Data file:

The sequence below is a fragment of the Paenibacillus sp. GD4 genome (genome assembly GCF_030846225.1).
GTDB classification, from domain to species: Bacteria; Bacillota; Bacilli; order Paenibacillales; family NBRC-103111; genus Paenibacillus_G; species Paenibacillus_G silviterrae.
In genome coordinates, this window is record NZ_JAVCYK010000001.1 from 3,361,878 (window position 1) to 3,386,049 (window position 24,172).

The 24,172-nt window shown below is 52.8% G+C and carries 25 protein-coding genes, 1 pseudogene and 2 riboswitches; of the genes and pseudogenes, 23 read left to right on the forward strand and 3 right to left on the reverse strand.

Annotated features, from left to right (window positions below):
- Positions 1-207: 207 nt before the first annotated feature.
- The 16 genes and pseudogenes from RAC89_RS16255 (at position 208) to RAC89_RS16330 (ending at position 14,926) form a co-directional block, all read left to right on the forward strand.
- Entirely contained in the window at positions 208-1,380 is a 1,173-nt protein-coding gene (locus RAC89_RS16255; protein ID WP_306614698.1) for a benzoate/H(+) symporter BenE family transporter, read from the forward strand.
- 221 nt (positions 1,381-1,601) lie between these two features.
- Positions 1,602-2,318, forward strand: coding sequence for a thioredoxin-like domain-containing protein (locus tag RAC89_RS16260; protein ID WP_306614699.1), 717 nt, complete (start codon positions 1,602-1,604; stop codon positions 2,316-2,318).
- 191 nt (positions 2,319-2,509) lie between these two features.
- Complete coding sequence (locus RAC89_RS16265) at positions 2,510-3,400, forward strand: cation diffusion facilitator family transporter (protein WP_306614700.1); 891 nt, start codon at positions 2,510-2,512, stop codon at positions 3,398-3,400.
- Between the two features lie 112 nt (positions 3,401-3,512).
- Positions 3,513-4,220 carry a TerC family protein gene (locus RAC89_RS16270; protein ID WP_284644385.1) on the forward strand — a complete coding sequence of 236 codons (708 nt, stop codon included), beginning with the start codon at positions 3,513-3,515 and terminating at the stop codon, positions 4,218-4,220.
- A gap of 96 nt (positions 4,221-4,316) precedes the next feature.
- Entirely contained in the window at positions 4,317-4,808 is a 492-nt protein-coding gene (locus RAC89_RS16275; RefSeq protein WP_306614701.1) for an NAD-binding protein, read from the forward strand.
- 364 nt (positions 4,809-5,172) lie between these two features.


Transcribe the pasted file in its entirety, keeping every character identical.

The sequence below is a fragment of the Paenibacillus sp. GD4 genome (genome assembly GCF_030846225.1).
GTDB classification, from domain to species: Bacteria; Bacillota; Bacilli; order Paenibacillales; family NBRC-103111; genus Paenibacillus_G; species Paenibacillus_G silviterrae.
In genome coordinates, this window is record NZ_JAVCYK010000001.1 from 3,361,878 (window position 1) to 3,386,049 (window position 24,172).

The 24,172-nt window shown below is 52.8% G+C and carries 25 protein-coding genes, 1 pseudogene and 2 riboswitches; of the genes and pseudogenes, 23 read left to right on the forward strand and 3 right to left on the reverse strand.

Annotated features, from left to right (window positions below):
- Positions 1-207: 207 nt before the first annotated feature.
- The 16 genes and pseudogenes from RAC89_RS16255 (at position 208) to RAC89_RS16330 (ending at position 14,926) form a co-directional block, all read left to right on the forward strand.
- Entirely contained in the window at positions 208-1,380 is a 1,173-nt protein-coding gene (locus RAC89_RS16255; protein ID WP_306614698.1) for a benzoate/H(+) symporter BenE family transporter, read from the forward strand.
- 221 nt (positions 1,381-1,601) lie between these two features.
- Positions 1,602-2,318, forward strand: coding sequence for a thioredoxin-like domain-containing protein (locus tag RAC89_RS16260; protein ID WP_306614699.1), 717 nt, complete (start codon positions 1,602-1,604; stop codon positions 2,316-2,318).
- 191 nt (positions 2,319-2,509) lie between these two features.
- Complete coding sequence (locus RAC89_RS16265) at positions 2,510-3,400, forward strand: cation diffusion facilitator family transporter (protein WP_306614700.1); 891 nt, start codon at positions 2,510-2,512, stop codon at positions 3,398-3,400.
- Between the two features lie 112 nt (positions 3,401-3,512).
- Positions 3,513-4,220 carry a TerC family protein gene (locus RAC89_RS16270; protein ID WP_284644385.1) on the forward strand — a complete coding sequence of 236 codons (708 nt, stop codon included), beginning with the start codon at positions 3,513-3,515 and terminating at the stop codon, positions 4,218-4,220.
- A gap of 96 nt (positions 4,221-4,316) precedes the next feature.
- Entirely contained in the window at positions 4,317-4,808 is a 492-nt protein-coding gene (locus RAC89_RS16275; RefSeq protein WP_306614701.1) for an NAD-binding protein, read from the forward strand.
- 364 nt (positions 4,809-5,172) lie between these two features.